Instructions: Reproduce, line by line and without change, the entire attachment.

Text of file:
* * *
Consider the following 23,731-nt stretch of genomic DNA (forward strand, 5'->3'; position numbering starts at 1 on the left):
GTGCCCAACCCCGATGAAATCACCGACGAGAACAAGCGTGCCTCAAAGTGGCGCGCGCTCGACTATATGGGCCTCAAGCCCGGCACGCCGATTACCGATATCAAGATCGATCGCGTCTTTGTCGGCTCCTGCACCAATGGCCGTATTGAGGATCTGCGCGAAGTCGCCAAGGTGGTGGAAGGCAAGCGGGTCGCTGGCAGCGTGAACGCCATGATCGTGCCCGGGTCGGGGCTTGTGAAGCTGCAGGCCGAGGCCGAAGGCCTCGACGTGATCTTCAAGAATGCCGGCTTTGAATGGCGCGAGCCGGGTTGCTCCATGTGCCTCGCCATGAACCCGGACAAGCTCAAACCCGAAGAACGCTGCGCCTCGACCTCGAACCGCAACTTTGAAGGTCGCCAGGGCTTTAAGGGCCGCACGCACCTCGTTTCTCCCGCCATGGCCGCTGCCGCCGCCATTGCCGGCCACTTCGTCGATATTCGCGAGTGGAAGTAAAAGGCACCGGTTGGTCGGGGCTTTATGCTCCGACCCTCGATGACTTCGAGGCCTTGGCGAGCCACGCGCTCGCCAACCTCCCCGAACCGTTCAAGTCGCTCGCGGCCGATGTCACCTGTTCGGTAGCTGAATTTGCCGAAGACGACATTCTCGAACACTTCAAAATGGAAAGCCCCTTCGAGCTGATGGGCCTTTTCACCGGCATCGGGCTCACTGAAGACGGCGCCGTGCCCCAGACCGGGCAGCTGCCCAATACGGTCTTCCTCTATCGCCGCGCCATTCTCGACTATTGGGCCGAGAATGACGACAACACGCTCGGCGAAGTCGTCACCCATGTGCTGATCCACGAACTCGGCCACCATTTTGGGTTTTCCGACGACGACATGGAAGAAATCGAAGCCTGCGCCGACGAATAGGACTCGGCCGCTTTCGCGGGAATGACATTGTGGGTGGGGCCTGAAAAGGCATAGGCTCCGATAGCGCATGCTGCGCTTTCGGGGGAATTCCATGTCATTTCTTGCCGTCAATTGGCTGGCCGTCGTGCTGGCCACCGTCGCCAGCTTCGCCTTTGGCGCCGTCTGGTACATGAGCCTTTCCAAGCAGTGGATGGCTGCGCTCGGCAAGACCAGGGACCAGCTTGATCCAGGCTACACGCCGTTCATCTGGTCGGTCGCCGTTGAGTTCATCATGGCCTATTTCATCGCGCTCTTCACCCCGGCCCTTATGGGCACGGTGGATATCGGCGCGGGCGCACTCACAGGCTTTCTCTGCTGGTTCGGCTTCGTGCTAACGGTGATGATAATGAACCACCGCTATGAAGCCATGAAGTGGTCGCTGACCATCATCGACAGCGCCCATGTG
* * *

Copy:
Consider the following 23,731-nt stretch of genomic DNA (forward strand, 5'->3'; position numbering starts at 1 on the left):
GTGCCCAACCCCGATGAAATCACCGACGAGAACAAGCGTGCCTCAAAGTGGCGCGCGCTCGACTATATGGGCCTCAAGCCCGGCACGCCGATTACCGATATCAAGATCGATCGCGTCTTTGTCGGCTCCTGCACCAATGGCCGTATTGAGGATCTGCGCGAAGTCGCCAAGGTGGTGGAAGGCAAGCGGGTCGCTGGCAGCGTGAACGCCATGATCGTGCCCGGGTCGGGGCTTGTGAAGCTGCAGGCCGAGGCCGAAGGCCTCGACGTGATCTTCAAGAATGCCGGCTTTGAATGGCGCGAGCCGGGTTGCTCCATGTGCCTCGCCATGAACCCGGACAAGCTCAAACCCGAAGAACGCTGCGCCTCGACCTCGAACCGCAACTTTGAAGGTCGCCAGGGCTTTAAGGGCCGCACGCACCTCGTTTCTCCCGCCATGGCCGCTGCCGCCGCCATTGCCGGCCACTTCGTCGATATTCGCGAGTGGAAGTAAAAGGCACCGGTTGGTCGGGGCTTTATGCTCCGACCCTCGATGACTTCGAGGCCTTGGCGAGCCACGCGCTCGCCAACCTCCCCGAACCGTTCAAGTCGCTCGCGGCCGATGTCACCTGTTCGGTAGCTGAATTTGCCGAAGACGACATTCTCGAACACTTCAAAATGGAAAGCCCCTTCGAGCTGATGGGCCTTTTCACCGGCATCGGGCTCACTGAAGACGGCGCCGTGCCCCAGACCGGGCAGCTGCCCAATACGGTCTTCCTCTATCGCCGCGCCATTCTCGACTATTGGGCCGAGAATGACGACAACACGCTCGGCGAAGTCGTCACCCATGTGCTGATCCACGAACTCGGCCACCATTTTGGGTTTTCCGACGACGACATGGAAGAAATCGAAGCCTGCGCCGACGAATAGGACTCGGCCGCTTTCGCGGGAATGACATTGTGGGTGGGGCCTGAAAAGGCATAGGCTCCGATAGCGCATGCTGCGCTTTCGGGGGAATTCCATGTCATTTCTTGCCGTCAATTGGCTGGCCGTCGTGCTGGCCACCGTCGCCAGCTTCGCCTTTGGCGCCGTCTGGTACATGAGCCTTTCCAAGCAGTGGATGGCTGCGCTCGGCAAGACCAGGGACCAGCTTGATCCAGGCTACACGCCGTTCATCTGGTCGGTCGCCGTTGAGTTCATCATGGCCTATTTCATCGCGCTCTTCACCCCGGCCCTTATGGGCACGGTGGATATCGGCGCGGGCGCACTCACAGGCTTTCTCTGCTGGTTCGGCTTCGTGCTAACGGTGATGATAATGAACCACCGCTATGAAGCCATGAAGTGGTCGCTGACCATCATCGACAGCGCCCATGTG